Slipped Disc / Disc Injury / Bulging Disc / Herniated Disc / Prolapsed Disc.
An Intervertebral disc is the structure between each vertebra of the spine acting as a cushion or shock absorber and allows us to have such great movement in the spine. When we are young, the disc is strong and bouncy, but as we start to age the disc starts to deteriorate, It starts to flatten and becoming much more susceptible to damage. The disc is made of two parts, the outer part is called the annulus and is made up of dense fibrous tissue to form a strong wall around the inner part, the nucleus. The nucleus is a soft, jelly like substance, a bit like the jam inside a doughnut!
There are two main classifications of a disc injury which are a disc bulge (herniation) or a disc prolapse. A disc bulge is when the nucleus presses against the annular wall causing the structure to bulge out to one side of the vertebrae or it can bulge directly backwards or inwards. A prolapse is when the nucleus completely protrudes through the annular wall and into the surrounding tissues (escapes).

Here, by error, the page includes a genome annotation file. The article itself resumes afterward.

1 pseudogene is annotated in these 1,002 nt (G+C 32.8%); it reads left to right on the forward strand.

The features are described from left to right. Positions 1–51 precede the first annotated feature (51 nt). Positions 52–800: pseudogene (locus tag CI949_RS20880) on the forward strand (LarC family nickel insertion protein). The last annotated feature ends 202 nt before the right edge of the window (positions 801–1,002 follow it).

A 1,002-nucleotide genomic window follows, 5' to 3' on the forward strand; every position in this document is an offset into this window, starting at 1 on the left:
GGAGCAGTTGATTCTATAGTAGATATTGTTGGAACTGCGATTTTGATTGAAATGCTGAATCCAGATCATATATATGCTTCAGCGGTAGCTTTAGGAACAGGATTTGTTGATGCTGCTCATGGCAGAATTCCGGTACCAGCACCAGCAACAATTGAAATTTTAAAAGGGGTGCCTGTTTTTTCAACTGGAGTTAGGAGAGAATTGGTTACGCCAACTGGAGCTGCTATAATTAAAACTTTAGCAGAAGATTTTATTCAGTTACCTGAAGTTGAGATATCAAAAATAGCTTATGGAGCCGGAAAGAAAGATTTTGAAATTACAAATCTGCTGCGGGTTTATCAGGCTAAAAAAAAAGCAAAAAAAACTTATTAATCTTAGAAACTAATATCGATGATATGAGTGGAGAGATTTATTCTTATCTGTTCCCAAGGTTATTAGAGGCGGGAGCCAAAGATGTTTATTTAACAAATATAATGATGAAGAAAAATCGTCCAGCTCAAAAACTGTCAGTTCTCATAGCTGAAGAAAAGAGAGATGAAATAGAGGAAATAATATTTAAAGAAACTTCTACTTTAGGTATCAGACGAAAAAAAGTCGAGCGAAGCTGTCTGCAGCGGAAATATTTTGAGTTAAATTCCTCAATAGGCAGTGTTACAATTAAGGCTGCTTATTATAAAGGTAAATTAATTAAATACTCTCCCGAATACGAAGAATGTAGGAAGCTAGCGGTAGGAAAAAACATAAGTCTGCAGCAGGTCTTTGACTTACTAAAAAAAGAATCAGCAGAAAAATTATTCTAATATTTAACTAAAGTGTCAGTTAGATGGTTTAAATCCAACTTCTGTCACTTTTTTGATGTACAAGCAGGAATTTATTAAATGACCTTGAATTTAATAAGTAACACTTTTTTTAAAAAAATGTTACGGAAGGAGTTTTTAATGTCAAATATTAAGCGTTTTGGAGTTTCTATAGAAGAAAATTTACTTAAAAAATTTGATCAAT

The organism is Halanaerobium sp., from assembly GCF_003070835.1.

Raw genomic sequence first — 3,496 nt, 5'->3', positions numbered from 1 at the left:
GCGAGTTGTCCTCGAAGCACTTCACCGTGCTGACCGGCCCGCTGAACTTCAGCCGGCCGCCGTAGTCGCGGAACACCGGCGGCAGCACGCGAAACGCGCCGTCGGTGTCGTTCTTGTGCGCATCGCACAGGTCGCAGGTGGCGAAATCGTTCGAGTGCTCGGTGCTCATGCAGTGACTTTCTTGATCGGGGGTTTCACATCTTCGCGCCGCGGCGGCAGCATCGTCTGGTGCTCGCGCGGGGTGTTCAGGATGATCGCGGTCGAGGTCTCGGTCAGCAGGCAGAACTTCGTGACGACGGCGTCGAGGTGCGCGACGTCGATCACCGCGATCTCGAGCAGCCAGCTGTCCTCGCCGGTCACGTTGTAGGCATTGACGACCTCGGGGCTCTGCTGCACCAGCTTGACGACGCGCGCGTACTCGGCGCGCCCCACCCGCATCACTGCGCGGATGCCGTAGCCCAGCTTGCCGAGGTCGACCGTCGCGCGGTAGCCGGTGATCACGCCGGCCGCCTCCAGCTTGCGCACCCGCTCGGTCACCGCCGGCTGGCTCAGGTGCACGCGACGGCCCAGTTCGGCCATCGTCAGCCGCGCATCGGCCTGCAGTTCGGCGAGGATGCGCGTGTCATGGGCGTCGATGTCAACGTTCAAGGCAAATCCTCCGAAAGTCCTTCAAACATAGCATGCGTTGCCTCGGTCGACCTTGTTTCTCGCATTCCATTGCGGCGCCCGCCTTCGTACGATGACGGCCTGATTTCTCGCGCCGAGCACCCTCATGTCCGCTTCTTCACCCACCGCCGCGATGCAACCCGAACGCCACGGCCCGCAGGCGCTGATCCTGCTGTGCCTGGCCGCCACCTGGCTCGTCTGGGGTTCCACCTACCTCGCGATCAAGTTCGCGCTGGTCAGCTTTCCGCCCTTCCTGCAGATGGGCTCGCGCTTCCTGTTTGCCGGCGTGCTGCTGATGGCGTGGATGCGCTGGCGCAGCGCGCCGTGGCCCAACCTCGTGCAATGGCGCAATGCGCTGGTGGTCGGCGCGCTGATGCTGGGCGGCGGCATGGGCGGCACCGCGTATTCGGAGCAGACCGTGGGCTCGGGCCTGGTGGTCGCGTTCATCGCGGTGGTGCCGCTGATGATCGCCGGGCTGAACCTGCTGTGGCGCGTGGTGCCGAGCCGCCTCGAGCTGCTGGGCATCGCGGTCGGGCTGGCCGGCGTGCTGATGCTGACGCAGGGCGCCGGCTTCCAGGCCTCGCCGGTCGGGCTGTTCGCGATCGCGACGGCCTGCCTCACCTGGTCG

This can happen due to direct trauma or by a chronic weakening of the annular wall in which micro tears begin to form. This allows the nucleus centre to push through causing herniation or prolapse from even the simplest of movements, such as a sneeze!
A disc injury commonly results in pain, muscle tension or spasm around the area. Sometimes the injury will cause nerve root compression as the nerve exits the spine, which may result in radiating pain into the buttocks or lower extremity, pins and needles, numbness or power loss. See Sciatica on GA Osteopaths website.
These names may differ between healthcare practitioners, for example terms often used to describe the same type of injury are slipped disc, disc protrusion, disc rupture or sequestration. A disc injury can occur anywhere along the spine but are most common in the lower back (lumbar spine) and neck (cervical spine).
GA Osteopaths have many hours of training and practice to clinically test and diagnose the most likely cause of your pain. GA Osteopaths will work with you and agree a treatment plan that suits your life style and needs. We will use manual therapy to help with the pain relief and a structured rehabilitation plan combining exercises and stretching in order to assist you with your recovery.